After the Jan. 8 disaster, Iran's civilian government maintained for days that it didn't know the country's paramilitary Revolutionary Guard, answerable only to Supreme Leader Ayatollah Ali Khamenei, had shot down the aircraft. The downing of the jetliner came just hours after the Guard launched a ballistic missile attack on Iraqi bases housing U.S. forces in retaliation for an earlier American drone strike that killed the Guard's top general, Qassem Soleimani, in Baghdad.
A transcript of the recording, published by Ukrainian 1+1 TV channel, contains a conversation in Farsi between an air-traffic controller and a pilot reportedly flying a Fokker 100 jet for Iran's Aseman Airlines from Iran's southern city of Shiraz to Tehran.
Pompeo defends free press
TASHKENT, Uzbekistan (AP) — For the past four days, U.S. Secretary of State Mike Pompeo has been calling for authoritarian governments in eastern Europe and Central Asia to ease restrictions on press freedom despite criticism for his own treatment of journalists at home.
In Belarus, Kazakhstan and Uzbekistan over the weekend and again on Monday, Pompeo raised human rights issues, including freedom of the press, with his interlocutors and denied any double-standard was at play.
Pompeo defended his unhappiness with a National Public Radio interviewer who asked him last month about the ouster of the former ambassador to Ukraine. Further, he said his conduct, which the journalist said included berating her with profanities once the interview was over, did not demonstrate a lack of respect for a free press.
Pompeo responded in an official statement that the interviewer had "lied" to him, and he called her conduct "shameful." He said the incident was "another example of how unhinged the media has become in its quest to hurt" President Donald Trump and his administration. NPR said it stood by its journalist's reporting.
Pompeo has complained about NPR's reporting in the past, notably over its coverage of the negotiations that led to the Iran nuclear deal in 2015.
Built in 10 days, China's virus hospital takes 1st patients
BEIJING (AP) — The first patients arrived Monday at a 1,000-bed hospital built in 10 days as part of China's sweeping efforts to fight a new virus that is causing global alarm.
Huoshenshan Hospital and a second 1,500-bed facility due to open this week were built by construction crews who are working around the clock in Wuhan, the central city where the outbreak was first detected in December. Some 50 million people are barred from leaving Wuhan and surrounding cities.
The Wuhan treatment centers mark the second time Chinese leaders have responded to a new disease by building specialized hospitals almost overnight. As severe acute respiratory syndrome, or SARS, spread in 2003, a facility in Beijing for patients with that viral disease was constructed in a week.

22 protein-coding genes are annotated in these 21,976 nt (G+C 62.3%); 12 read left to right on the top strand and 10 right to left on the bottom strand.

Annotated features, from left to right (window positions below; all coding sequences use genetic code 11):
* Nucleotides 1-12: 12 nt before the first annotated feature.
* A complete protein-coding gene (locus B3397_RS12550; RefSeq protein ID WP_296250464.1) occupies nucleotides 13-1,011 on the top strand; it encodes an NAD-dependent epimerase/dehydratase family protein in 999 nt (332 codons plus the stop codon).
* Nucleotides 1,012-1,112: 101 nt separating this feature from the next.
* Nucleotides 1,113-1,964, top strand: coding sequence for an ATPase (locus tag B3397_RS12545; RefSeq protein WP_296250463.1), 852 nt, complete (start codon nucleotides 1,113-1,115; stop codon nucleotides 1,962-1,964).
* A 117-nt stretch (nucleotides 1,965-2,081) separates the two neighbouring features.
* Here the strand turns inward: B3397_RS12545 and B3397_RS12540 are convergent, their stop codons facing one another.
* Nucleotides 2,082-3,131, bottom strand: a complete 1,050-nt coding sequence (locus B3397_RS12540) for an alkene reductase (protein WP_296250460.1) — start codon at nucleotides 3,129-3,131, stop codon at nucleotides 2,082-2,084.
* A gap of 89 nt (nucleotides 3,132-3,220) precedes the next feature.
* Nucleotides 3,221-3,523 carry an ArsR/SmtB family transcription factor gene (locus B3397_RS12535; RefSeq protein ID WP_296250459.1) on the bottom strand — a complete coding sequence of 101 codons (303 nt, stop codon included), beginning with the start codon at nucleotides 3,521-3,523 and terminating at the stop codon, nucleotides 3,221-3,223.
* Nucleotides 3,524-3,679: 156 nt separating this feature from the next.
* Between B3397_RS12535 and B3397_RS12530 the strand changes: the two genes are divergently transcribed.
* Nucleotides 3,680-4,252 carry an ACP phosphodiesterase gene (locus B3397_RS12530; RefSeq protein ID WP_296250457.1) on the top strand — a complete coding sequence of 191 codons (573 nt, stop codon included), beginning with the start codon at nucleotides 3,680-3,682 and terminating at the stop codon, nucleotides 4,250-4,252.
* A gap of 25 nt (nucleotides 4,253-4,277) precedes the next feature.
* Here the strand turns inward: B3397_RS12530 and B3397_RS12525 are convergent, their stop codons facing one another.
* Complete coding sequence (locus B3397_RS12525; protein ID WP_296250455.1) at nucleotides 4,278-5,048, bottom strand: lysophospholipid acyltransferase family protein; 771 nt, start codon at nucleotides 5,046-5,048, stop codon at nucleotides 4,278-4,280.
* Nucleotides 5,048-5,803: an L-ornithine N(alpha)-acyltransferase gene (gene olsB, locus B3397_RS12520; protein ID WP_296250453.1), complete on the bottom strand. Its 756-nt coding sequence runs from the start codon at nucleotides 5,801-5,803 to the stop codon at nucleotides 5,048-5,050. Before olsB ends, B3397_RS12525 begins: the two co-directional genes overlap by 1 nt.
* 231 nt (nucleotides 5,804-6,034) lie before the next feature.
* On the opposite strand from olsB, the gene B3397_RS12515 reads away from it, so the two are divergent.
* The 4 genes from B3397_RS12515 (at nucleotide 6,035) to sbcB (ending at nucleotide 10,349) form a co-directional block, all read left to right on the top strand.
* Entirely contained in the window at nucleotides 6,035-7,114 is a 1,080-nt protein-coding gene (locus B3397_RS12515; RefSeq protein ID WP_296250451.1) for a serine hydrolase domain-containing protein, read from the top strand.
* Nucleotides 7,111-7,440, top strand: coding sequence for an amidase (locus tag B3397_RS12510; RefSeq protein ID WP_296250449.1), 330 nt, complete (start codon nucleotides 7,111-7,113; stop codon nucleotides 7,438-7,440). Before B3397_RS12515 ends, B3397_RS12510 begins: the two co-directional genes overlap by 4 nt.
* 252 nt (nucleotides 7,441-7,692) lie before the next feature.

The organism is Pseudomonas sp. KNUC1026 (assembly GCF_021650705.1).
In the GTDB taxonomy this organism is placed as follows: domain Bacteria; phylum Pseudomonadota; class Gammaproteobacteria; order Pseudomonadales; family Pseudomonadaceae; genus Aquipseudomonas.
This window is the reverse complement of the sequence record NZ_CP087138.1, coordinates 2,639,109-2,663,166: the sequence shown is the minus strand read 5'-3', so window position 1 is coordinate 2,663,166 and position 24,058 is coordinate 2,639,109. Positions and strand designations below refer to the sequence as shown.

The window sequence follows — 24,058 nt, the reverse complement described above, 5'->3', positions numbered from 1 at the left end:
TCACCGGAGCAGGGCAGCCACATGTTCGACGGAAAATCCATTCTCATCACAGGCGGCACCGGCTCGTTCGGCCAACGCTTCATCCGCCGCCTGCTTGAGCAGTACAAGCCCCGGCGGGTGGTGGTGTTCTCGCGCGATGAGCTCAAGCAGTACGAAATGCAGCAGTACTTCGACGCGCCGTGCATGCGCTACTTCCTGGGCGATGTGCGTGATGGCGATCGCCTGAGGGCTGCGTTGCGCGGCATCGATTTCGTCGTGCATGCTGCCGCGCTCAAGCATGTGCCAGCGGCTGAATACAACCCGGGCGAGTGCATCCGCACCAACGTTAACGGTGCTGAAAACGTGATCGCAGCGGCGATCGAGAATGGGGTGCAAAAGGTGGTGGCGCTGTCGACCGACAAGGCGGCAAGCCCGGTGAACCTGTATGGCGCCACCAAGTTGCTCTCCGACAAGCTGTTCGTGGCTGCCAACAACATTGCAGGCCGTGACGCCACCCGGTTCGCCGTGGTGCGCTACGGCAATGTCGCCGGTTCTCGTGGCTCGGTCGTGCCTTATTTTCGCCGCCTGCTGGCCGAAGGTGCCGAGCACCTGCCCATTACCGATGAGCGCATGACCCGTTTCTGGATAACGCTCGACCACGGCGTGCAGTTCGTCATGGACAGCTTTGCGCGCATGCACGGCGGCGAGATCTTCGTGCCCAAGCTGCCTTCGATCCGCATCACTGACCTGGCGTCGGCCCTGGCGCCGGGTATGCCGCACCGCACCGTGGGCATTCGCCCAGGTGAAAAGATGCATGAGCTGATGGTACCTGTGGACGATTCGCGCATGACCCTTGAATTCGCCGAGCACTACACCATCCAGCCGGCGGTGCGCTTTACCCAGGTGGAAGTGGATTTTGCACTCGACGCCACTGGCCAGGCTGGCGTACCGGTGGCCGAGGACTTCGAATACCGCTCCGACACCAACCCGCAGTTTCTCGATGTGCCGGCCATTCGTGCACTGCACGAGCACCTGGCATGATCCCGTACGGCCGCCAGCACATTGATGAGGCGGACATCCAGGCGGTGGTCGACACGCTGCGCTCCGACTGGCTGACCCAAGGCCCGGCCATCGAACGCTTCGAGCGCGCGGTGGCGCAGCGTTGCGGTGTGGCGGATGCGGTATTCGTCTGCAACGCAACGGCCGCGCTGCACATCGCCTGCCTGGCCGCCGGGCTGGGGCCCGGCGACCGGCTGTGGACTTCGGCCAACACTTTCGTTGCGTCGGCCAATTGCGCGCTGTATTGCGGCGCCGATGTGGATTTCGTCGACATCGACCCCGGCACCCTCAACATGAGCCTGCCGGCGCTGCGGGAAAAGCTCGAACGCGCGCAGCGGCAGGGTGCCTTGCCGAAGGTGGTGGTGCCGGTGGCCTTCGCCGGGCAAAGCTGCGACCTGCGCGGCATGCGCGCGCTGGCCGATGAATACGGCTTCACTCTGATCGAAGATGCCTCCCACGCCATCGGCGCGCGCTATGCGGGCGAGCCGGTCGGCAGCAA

The first patients arrived at Huoshenshan Hospital at 10 a.m. on Monday, according to state media. They gave no details of the patients' identities or conditions.
The ruling Communist Party's military wing, the People's Liberation Army, sent 1,400 doctors, nurses and other personnel to staff the Wuhan hospital, the official Xinhua News Agency said. The government said earlier that some have experience fighting SARS and other outbreaks.
Bernard Ebbers, ex-CEO convicted in WorldCom scandal, dies
NEW YORK (AP) — The former chief of WorldCom, convicted in one of the largest corporate accounting scandals in U.S. history, died just over a month after his early release from prison. Bernard Ebbers was 78.
The former telecommunications executive died Sunday, according to a family statement cited by WAPT-TV in Mississippi.
WorldCom Inc. collapsed and went into bankruptcy in 2002, following revelations of an $11 billion accounting fraud that included pressure by top executives on subordinates to inflate numbers to make the company seem more profitable. The collapse caused losses to stockholders, including those who had invested through retirement plans.
The Canadian-born Ebbers was convicted in New York in 2005 on securities fraud and other charges and received a 25-year sentence. A federal appeals court judge who upheld Ebbers' conviction in 2006 wrote that WorldCom's fraudulent accounting practices were "specifically intended to create a false picture of profitability even for professional analysts that, in Ebbers' case, was motivated by his personal financial circumstances."
According to an October 1997 profile by The Associated Press, the Canadian-born Ebbers received a basketball scholarship at Mississippi College, where he majored in physical education. After graduating, he coached high school teams for a year before investing in a hotel; he eventually amassed a chain of Best Westerns in Mississippi and Texas, as well as a car dealership in Columbia, Mississippi.
The best and worst of Super Bowl ads
NEW YORK (AP) — During advertising's biggest night, Super Bowl Sunday, marketers battled it out to bolster their brands and promote new products. Advertisers paid up to $5.6 million for 30 seconds, and almost 100 million people tune into the big game.
This year, Hyundai and Jeep scored with whimsical humor by poking fun at Boston accents and reuniting the "Groundhog Day" cast, Punxsutawney Phil included. Google struck heartstrings with a quiet message about aging and remembrance. Cheetos and Doritos both played off exaggerated dancing to good effect.
But Pop Tarts and a Hard Rock action-movie commercial failed to connect with viewers.
Lopez, Shakira in joyful, exuberant halftime show
NEW YORK (AP) — Seizing their opportunity to make a cultural statement, Jennifer Lopez and Shakira infused the Super Bowl halftime show with an exuberance and joy that celebrated their Latina heritage.
Their breathless athleticism matched that of the football players waiting in the locker room.
Shakira opened with, yes, a hip-shaking performance of "She Wolf" and a fast-moving medley that included bits of "She Wolf," "Whenever, Wherever" and a snippet of Led Zeppelin's "Kashmir." She managed a belly dance, some rope dancing and even backed into a crowd surf. Shakira ended her with her signature song, "Hips Don't Lie."
Lopez, in a black leather outfit that her dancers matched, started with a nostalgic snippet of "Jenny From the Block." She exhibited some startling pole-dancing moves, a reference to her much-celebrated turn in the movie "Hustlers." At one point she bent into a deep squat while standing on the shoulders of a dancer that likely had muscles aching across the country in sympathy.
She tore through "Love Don't Cost a Thing," "Get Right, "On the Floor" and "Que Calor," finding time to slip away from the black leather in to sparkling silver outfit that left little to the imagination.